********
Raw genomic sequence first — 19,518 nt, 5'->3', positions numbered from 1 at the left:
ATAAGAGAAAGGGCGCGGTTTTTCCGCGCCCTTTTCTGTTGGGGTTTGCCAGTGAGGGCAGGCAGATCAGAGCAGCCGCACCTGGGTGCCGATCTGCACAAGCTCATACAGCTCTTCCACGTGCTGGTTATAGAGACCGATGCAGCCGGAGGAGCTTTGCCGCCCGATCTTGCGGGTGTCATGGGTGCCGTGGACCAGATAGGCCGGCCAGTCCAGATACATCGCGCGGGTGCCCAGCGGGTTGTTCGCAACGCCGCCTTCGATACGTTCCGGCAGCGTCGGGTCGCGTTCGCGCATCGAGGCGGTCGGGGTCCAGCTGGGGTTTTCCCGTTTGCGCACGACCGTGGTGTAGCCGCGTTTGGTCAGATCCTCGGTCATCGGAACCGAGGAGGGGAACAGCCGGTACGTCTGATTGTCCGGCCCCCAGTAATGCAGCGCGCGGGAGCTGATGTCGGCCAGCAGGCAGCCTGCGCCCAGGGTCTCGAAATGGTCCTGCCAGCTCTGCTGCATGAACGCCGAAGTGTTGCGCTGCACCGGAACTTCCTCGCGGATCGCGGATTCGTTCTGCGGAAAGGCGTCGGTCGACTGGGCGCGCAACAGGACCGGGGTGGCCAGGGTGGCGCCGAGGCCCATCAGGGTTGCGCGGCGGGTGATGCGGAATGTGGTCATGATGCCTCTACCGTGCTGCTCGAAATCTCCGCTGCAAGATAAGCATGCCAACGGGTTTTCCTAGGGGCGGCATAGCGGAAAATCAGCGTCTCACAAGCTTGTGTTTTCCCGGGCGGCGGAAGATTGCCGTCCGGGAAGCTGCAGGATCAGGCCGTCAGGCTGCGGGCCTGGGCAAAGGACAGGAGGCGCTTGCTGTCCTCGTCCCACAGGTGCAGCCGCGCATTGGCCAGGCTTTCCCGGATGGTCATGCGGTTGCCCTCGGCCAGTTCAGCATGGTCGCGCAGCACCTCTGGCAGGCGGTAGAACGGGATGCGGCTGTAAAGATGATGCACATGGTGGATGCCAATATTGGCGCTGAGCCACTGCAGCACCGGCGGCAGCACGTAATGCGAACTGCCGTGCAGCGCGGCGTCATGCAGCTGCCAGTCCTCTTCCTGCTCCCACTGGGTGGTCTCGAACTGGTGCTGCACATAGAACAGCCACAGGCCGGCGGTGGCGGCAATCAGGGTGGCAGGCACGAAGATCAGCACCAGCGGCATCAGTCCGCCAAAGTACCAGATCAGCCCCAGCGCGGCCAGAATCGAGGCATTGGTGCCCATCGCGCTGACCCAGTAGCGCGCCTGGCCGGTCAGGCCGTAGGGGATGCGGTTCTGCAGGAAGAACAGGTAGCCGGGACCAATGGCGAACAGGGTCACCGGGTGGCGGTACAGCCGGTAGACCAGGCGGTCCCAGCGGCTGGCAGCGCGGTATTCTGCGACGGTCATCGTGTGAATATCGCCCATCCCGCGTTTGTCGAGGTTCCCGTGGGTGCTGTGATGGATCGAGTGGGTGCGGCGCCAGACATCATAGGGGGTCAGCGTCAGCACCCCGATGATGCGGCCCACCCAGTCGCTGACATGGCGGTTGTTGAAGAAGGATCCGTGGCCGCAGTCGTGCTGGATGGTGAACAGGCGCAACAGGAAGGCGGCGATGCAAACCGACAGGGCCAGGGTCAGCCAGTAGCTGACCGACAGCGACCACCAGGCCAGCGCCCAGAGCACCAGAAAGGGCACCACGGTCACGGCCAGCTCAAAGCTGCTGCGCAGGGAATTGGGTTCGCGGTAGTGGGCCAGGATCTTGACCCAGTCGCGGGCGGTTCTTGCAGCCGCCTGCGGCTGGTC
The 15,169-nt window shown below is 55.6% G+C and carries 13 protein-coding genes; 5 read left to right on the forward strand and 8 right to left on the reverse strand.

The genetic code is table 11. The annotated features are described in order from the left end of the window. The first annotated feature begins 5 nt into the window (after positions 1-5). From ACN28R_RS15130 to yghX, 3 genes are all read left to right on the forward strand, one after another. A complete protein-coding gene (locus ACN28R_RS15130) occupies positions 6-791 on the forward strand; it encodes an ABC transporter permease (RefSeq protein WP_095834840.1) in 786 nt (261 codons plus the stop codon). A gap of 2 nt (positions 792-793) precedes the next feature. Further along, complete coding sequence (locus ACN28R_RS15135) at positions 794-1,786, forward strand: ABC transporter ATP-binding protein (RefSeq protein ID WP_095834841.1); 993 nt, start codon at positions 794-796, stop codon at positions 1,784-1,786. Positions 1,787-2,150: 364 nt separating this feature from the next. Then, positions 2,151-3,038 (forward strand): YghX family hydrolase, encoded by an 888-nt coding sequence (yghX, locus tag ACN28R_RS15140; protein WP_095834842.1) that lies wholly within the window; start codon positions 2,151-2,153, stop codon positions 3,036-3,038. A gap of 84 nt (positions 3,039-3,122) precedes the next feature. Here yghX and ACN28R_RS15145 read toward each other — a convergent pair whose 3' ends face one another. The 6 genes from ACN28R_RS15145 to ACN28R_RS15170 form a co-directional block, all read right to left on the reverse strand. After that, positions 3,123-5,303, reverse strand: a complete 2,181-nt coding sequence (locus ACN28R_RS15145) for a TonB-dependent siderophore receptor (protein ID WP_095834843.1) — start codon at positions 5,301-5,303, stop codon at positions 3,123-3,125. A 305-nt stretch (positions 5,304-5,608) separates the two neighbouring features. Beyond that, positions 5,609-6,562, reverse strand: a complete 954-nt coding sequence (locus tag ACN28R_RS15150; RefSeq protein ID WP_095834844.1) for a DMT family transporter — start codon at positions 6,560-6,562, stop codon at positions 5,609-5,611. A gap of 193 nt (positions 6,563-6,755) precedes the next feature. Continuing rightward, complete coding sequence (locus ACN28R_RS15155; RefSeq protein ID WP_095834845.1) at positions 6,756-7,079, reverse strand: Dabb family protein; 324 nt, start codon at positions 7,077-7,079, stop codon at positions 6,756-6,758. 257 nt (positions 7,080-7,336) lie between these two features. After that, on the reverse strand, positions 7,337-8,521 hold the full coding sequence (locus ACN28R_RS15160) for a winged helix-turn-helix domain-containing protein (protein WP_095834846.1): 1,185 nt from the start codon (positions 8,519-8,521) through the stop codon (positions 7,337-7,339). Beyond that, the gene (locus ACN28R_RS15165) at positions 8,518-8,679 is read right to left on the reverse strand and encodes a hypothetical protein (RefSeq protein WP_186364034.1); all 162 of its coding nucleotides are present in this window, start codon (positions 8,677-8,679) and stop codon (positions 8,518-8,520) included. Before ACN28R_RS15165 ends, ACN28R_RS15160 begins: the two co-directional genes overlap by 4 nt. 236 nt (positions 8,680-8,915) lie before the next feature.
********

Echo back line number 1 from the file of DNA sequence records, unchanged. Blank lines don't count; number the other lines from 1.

Raw genomic sequence first — 19,518 nt, 5'->3', positions numbered from 1 at the left: